We dream in our waking moments, and walk in our sleep.
--- Nathaniel Hawthorne, The Scarlet Letter
The Scarlet Letter is an 1850 romantic work of fiction in a historical setting, written by Nathaniel Hawthorne, and is considered to be his magnum opus. Set in 17th-century Puritan Boston, Massachusetts, during the years 1642 to 1649, it tells the story of Hester Prynne, who conceives a daughter through an affair and struggles to create a new life of repentance and dignity. Throughout the book, Hawthorne explores themes of legalism, sin, and guilt.
On its publication, critic Evert Augustus Duyckinck, a friend of Hawthorne's, said he preferred the author's Washington Irving-like tales. Another friend, critic Edwin Percy Whipple, objected to the novel's ''morbid intensity'' with dense psychological details, writing that the book ''is therefore apt to become, like Hawthorne, too painfully anatomical in his exhibition of them''. Most literary critics praised the book but religious leaders took issue with the novel's subject matter. Orestes Brownson complained that Hawthorne did not understand Christianity, confession, and remorse. A review in The Church Review and Ecclesiastical Register concluded the author ''perpetrates bad morals.''
On the other hand, 20th-century writer D. H. Lawrence said that there could not be a more perfect work of the American imagination than The Scarlet Letter. Henry James once said of the novel, ''It is beautiful, admirable, extraordinary; it has in the highest degree that merit which I have spoken of as the mark of Hawthorne's best thingsan indefinable purity and lightness of conception...One can often return to it; it supports familiarity and has the inexhaustible charm and mystery of great works of art.''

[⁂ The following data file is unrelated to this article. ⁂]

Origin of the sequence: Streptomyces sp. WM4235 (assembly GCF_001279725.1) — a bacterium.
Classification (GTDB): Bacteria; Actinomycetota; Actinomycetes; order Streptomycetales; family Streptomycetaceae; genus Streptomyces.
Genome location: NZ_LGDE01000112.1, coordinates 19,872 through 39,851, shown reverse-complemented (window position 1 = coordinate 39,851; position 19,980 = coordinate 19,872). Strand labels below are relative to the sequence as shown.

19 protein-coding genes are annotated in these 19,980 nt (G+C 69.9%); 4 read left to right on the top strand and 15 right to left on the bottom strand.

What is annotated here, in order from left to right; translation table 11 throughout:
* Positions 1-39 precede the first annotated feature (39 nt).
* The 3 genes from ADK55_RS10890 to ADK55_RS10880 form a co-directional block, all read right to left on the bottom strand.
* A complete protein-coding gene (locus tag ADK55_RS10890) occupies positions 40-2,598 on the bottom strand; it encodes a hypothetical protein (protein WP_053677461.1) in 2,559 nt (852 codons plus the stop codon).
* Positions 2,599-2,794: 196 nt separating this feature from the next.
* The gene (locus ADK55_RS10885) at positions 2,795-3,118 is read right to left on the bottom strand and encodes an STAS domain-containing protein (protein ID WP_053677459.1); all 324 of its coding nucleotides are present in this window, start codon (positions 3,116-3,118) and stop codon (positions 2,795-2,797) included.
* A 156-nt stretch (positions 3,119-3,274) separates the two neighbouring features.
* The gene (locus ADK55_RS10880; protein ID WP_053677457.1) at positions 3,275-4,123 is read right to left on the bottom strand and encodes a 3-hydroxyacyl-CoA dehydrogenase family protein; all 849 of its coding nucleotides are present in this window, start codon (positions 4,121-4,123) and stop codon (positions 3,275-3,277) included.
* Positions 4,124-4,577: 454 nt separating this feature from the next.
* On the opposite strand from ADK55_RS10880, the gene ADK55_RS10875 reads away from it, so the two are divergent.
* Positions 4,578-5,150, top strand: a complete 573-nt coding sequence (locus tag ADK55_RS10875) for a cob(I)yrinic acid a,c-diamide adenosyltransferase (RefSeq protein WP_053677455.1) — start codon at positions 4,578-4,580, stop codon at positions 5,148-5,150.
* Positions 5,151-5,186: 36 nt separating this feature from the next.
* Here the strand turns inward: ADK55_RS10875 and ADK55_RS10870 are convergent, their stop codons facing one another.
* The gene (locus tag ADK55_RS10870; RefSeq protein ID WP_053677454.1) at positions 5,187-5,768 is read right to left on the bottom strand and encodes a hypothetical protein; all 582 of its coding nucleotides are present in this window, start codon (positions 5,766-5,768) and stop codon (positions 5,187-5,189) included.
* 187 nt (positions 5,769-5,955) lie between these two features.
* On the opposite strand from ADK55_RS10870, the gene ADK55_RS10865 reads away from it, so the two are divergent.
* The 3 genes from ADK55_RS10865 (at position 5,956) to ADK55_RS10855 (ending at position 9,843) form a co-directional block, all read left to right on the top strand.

The book's immediate and lasting success are due to the way it addresses spiritual and moral issues from a uniquely American standpoint. In 1850, adultery was an extremely risqué subject, but because Hawthorne had the support of the New England literary establishment, it passed easily into the realm of appropriate reading. It has been said[who?] that this work represents the height of Hawthorne's literary genius, dense with terse descriptions. It remains relevant for its philosophical and psychological depth, and continues to be read as a classic tale on a universal theme.